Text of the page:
The BTN Interview: AACO Secretary General urges Governments to give aviation industry a chance

12th Dec 2011

The Arab Air Carriers Organisation recently closed the doors to its annual general meeting in Abu Dhabi on a positive but cautious note. BTN caught up with AACO Secretary General, Mr. Abdul Wahab Teffaha, to discuss the impact that Government taxation and restrictive regulations have had on global and Arab airlines, the importance of IT and telecommunications for airline passengers and his future predictions for Arab aviation.

BTN: You spoke specifically during your speech about financial and regulation pressures on the airline industry. How do you propose Arab airlines deal with these key issues?

AWT: The issue of the pressures are global and most of the pressure is coming from Europe and the USA. It is not only about the Arab airlines but its a cause for all the airlines of the world to fight the distorted visions of some governments in the world that it the airline industry is a tax cow and that no matter how much tax they put on its shoulders that it will be able to sustain itself and that no matter how many regulations that will cripple the industry and affect travel and tourism - that it is okay

IATA is doing a great job in promoting and trying to advocate the importance of the air transport industry globally to the sustainable economic development of all countries of the world and in particular the countries of the developed world. And we support IATA in that regard all the way.

BTN: You mentioned the need for Governments to abandon unsupportive policies. Does AACO have a strong enough and unified voice to achieve this?


AWT: Again on a global level –  all we want for Government to do is simply to treat us as a normal business. We don’t want to have the subsidies that they are pouring into the rail or maritime or road transport industries, we are not asking for subsidies.

What we are just asking for is simply for the Government to give us the chance to work as a business without being taxed.

We have the strength of the position of not only the Arab airlines – again it’s a global issue – and also with the other airlines of the world in order to drive that message to the Government. Hopefully so that the Governments will see reason, that targeting the airline industry with additional tax and regulations is backfiring on all sectors of the economy that depend on the aviation as a backbone.

BTN: You raise the point that IT and telecommunications puts the passenger in the driving seat. How important is it for airlines to work closely with technology partners? Are the Arab airlines leaders in this arena?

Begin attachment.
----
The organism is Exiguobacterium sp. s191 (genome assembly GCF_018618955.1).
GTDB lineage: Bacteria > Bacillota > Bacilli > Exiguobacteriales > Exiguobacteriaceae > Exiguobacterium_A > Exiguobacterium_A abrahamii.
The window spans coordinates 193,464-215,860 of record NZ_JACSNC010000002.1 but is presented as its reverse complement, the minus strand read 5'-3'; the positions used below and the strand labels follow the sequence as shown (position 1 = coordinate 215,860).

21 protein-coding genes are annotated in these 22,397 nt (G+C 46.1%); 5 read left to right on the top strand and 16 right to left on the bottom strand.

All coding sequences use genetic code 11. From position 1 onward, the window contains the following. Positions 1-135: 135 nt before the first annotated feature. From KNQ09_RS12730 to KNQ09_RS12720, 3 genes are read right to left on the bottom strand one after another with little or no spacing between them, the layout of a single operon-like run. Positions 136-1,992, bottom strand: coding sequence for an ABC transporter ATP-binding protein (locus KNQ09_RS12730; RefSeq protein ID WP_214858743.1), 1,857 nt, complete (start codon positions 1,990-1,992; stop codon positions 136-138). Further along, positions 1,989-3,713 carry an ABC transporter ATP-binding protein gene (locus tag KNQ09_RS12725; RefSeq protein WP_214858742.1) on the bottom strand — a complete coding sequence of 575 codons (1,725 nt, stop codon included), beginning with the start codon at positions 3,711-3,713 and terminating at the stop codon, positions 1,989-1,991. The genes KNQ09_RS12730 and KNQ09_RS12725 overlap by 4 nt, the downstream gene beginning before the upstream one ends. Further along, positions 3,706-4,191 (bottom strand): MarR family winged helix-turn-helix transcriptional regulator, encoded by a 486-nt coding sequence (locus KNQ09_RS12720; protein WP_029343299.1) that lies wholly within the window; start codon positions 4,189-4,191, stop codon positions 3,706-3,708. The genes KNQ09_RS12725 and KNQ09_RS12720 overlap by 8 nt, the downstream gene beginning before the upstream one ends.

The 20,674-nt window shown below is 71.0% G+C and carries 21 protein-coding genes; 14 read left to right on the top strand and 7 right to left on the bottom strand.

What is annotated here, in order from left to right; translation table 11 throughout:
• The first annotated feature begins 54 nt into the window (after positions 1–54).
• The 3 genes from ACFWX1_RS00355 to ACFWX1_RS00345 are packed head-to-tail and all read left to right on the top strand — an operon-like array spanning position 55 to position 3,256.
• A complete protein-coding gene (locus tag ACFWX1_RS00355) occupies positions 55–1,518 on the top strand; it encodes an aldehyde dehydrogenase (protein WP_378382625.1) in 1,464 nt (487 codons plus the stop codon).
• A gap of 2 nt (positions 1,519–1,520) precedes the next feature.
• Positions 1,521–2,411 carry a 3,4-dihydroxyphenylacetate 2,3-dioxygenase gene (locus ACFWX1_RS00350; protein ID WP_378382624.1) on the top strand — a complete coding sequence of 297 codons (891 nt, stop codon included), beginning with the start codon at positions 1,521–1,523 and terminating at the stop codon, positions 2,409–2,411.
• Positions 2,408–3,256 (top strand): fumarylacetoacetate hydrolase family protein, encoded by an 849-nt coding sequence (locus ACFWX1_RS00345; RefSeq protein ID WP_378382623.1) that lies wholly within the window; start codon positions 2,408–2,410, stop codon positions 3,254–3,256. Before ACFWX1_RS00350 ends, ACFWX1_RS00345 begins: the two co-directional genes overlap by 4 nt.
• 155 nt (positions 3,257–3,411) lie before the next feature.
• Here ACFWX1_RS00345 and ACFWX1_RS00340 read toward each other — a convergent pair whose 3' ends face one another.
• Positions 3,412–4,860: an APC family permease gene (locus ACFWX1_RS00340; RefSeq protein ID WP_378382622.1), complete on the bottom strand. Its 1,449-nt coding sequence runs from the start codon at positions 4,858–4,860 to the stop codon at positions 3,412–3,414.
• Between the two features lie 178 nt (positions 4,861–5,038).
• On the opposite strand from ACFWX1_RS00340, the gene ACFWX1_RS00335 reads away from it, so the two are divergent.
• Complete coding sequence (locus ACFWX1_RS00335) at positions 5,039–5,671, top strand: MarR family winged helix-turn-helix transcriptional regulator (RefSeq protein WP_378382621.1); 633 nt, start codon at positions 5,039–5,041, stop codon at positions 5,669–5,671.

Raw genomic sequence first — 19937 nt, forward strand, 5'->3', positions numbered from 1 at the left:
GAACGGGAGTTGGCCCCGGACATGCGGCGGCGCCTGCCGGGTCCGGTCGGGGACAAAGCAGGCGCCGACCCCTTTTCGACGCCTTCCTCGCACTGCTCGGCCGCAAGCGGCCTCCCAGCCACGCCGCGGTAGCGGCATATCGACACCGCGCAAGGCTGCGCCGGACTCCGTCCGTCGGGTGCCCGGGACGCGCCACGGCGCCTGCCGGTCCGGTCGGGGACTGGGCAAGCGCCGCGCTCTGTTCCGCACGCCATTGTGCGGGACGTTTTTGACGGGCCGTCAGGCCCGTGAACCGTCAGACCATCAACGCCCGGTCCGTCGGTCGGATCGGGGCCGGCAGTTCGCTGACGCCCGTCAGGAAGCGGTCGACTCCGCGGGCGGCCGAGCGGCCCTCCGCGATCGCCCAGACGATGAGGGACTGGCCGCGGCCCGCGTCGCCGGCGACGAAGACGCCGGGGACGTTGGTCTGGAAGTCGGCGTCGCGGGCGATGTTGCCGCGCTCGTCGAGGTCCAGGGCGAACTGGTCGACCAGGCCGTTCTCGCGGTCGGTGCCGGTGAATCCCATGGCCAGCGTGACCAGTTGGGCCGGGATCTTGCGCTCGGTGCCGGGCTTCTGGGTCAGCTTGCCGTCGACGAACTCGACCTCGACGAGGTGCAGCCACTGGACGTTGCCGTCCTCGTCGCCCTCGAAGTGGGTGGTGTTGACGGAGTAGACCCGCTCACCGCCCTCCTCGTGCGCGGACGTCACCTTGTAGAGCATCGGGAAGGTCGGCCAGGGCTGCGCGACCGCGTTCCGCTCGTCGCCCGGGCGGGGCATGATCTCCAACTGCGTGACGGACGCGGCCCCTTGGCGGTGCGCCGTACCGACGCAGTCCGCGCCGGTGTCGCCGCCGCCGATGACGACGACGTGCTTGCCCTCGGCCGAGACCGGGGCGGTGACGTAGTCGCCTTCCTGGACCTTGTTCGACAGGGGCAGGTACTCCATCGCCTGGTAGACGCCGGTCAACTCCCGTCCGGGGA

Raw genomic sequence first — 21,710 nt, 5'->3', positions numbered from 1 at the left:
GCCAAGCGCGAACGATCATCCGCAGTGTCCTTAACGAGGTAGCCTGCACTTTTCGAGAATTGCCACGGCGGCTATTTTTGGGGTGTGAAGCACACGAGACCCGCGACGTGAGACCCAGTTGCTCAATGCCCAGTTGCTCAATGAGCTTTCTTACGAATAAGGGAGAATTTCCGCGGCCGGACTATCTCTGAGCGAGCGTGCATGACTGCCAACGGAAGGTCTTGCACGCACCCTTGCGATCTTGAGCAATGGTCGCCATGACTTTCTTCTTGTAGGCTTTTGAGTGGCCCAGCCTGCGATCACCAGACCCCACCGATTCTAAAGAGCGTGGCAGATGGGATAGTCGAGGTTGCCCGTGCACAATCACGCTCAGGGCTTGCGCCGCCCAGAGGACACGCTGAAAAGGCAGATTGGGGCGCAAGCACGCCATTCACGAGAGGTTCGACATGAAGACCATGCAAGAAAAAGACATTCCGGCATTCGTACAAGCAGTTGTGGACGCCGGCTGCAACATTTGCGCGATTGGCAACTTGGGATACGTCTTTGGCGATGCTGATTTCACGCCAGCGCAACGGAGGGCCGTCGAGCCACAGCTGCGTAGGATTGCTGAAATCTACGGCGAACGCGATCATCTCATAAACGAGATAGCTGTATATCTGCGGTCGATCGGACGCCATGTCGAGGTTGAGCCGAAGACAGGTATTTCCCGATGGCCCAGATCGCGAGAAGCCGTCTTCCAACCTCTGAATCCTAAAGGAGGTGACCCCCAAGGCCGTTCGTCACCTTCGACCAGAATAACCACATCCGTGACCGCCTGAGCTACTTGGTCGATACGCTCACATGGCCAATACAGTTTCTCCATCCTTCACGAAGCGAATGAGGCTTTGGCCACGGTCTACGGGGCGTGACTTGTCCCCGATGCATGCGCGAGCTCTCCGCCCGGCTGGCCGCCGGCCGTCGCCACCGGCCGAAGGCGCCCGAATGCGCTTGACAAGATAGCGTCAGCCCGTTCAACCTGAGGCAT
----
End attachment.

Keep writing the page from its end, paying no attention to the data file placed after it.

AWT: I should not claim that we are leaders but we are at the forefront of the development. This is something which was employed beautifully originally by the low cost airlines. It is something that the legacy airlines and network carriers have learned very well from the low cost and invested in it and are they are expanding in it.

I can say the Arab airlines understand very well that the customer now is truly global and is interested in the quality of service and value for money the ability to have services which are without hassle and products that are transparent enough for customers to make an informed choice.

The Arab airlines focus on that and on delivering to the customer his or her options for choices and therefore I think the Arab airlines do understand this and are addressing it. They are not the only ones of course but I do think they are at the forefront of that.

BTN: What are your predictions for the Arab aviation industry for 2012 and beyond?
AWT: I’m sure that 2012 is going to be a difficult year in terms of the general economic outlook for the world and also because in the Arab world which presents one third of our market base, the transition to different political regime will affect the degree of demand on travel.

In the long term, we have attributes which will not change. We have geography working in our favour as we are in the middle of huge mountains. We have attributes in the quality of service, of being able to manage costs effectively and we have a young population which is going to travel more and more.

Because of these attributes – I am sure that even in 2012 we are going to grow, but prospects for 2013 and beyond are great.


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